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April 21, 2014 / 21 Nisan, 5774
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Academics Against Israel

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Many are under the impression that individuals in academia are by definition people who judge events from an unbiased, rational viewpoint. After all, those who are members of the faculties of universities have spent years of study learning how to analyze and evaluate material in their discipline in order to understand underlying phenomena.

Shouldn’t we then expect that people with this sort of training would approach political situations armed with logic and not let emotions and opinions cloud their judgment?
Unfortunately, for many academics, particularly those in England and Europe, when it comes to Israel nothing could be further from the truth.

For the past few years there has been growing support overseas among academics in support of the Palestinians. It is not just that these academics support the Palestinian call for an independent state; some condemn – in the harshest of terms – Israel’s attempts to defend itself from homicide bombers and other terrorist acts. In their twisted view it is not Palestinian terrorists but Israel that is the aggressor.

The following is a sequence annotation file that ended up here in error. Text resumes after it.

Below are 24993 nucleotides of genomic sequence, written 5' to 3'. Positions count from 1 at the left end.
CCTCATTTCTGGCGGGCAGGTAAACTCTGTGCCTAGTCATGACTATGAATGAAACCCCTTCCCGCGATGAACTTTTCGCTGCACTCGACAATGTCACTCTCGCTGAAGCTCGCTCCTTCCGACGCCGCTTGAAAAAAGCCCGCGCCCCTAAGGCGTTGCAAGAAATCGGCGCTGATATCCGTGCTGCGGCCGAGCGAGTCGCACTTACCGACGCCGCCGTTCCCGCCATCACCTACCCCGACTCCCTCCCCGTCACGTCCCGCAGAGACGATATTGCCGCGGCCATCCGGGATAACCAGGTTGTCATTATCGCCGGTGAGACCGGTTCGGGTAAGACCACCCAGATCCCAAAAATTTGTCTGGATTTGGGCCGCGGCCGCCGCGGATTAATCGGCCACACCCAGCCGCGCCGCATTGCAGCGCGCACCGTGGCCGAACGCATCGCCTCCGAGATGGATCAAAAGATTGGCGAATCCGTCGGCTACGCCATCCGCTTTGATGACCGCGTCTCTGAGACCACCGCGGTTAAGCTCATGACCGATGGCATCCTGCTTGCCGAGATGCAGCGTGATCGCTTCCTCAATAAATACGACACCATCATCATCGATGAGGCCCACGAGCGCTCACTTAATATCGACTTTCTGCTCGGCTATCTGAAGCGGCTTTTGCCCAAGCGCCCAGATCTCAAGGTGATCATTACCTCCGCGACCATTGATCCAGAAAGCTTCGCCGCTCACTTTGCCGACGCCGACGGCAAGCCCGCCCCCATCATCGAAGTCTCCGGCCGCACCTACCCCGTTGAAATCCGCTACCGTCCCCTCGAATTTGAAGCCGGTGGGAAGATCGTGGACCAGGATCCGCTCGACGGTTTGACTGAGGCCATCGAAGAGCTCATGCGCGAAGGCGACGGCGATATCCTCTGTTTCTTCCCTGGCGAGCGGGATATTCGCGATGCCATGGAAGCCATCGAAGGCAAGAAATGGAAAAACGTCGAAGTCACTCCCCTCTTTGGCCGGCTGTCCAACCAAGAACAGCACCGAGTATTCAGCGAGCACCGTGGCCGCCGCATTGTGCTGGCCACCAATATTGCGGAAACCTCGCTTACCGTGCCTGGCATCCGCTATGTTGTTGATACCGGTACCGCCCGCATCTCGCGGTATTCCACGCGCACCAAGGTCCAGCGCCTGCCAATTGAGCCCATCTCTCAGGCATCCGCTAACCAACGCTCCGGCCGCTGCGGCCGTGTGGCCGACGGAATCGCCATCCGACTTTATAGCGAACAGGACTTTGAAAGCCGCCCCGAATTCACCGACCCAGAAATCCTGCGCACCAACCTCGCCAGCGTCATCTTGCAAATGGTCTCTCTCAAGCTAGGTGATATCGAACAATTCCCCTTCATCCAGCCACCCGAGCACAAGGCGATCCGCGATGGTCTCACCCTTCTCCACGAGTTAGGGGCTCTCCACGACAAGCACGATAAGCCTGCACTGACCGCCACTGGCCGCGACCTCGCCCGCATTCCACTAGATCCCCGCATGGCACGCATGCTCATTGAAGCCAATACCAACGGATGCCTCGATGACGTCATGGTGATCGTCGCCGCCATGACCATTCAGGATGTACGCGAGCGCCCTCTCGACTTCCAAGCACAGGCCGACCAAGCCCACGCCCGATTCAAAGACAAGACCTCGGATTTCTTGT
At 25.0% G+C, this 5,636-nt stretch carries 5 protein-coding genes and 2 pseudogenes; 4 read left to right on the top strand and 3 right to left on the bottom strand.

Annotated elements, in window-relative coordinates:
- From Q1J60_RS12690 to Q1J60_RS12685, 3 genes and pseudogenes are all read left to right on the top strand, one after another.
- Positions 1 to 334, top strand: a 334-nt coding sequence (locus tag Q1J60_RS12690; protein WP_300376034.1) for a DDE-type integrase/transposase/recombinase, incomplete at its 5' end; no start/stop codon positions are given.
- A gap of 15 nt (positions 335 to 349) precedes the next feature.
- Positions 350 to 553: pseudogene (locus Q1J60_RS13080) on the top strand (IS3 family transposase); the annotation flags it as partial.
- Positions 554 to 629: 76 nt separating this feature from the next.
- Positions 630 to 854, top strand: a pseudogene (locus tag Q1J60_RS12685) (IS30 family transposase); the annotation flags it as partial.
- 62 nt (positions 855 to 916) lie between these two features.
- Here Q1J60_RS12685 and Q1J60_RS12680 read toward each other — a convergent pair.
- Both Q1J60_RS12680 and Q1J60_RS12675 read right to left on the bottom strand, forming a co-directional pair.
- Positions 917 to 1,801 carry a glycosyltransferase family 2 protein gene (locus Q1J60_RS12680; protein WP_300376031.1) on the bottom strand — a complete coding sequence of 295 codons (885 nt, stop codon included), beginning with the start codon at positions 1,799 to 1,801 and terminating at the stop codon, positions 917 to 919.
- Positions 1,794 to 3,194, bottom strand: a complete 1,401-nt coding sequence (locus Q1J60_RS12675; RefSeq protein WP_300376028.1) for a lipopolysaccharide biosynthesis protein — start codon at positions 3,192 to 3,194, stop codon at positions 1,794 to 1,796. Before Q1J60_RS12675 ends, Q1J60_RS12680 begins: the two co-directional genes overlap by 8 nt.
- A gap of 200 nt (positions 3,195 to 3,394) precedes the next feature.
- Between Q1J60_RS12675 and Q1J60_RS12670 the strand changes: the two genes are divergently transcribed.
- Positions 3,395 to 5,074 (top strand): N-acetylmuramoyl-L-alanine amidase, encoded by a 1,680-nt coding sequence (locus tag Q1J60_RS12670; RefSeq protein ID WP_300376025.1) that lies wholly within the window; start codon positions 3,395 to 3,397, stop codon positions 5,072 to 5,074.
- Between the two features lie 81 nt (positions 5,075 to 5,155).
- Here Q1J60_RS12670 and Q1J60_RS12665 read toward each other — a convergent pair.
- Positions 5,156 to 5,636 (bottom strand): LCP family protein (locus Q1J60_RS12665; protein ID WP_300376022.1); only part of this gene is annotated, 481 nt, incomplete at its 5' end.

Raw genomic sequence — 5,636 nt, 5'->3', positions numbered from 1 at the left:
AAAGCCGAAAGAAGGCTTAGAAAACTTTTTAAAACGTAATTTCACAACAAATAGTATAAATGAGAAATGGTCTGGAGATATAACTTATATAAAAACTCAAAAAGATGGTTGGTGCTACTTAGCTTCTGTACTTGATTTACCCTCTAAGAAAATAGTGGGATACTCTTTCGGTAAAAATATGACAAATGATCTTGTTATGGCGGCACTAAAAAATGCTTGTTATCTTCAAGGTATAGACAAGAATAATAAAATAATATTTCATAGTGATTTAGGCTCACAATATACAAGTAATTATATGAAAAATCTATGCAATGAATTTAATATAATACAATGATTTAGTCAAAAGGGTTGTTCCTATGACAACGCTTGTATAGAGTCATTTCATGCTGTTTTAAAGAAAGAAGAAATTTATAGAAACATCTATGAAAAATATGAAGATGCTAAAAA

Some have gone so far as to say that Israel is perpetrating a ‘holocaust’ on the Palestinians. These views have led to a call for a boycott against Israeli academics and other discriminatory actions against Israelis simply because they are Israelis.

On April 6, 2002, an open letter was published in the British newspaper The Guardian. It called for a European boycott of ?cultural and research links with Israel at a European or national level until such time as the Israeli government abides by UN resolutions and opens serious peace negotiations with the Palestinians along the lines of the recent Saudi peace plan.?

The letter was signed by 125 academics. One of them was Professor Eva Jablonka of Tel-Aviv University. (See www.btinternet.com/~reveuse/acfreedom.htm for more. Please note that much of the information here is based on this website.)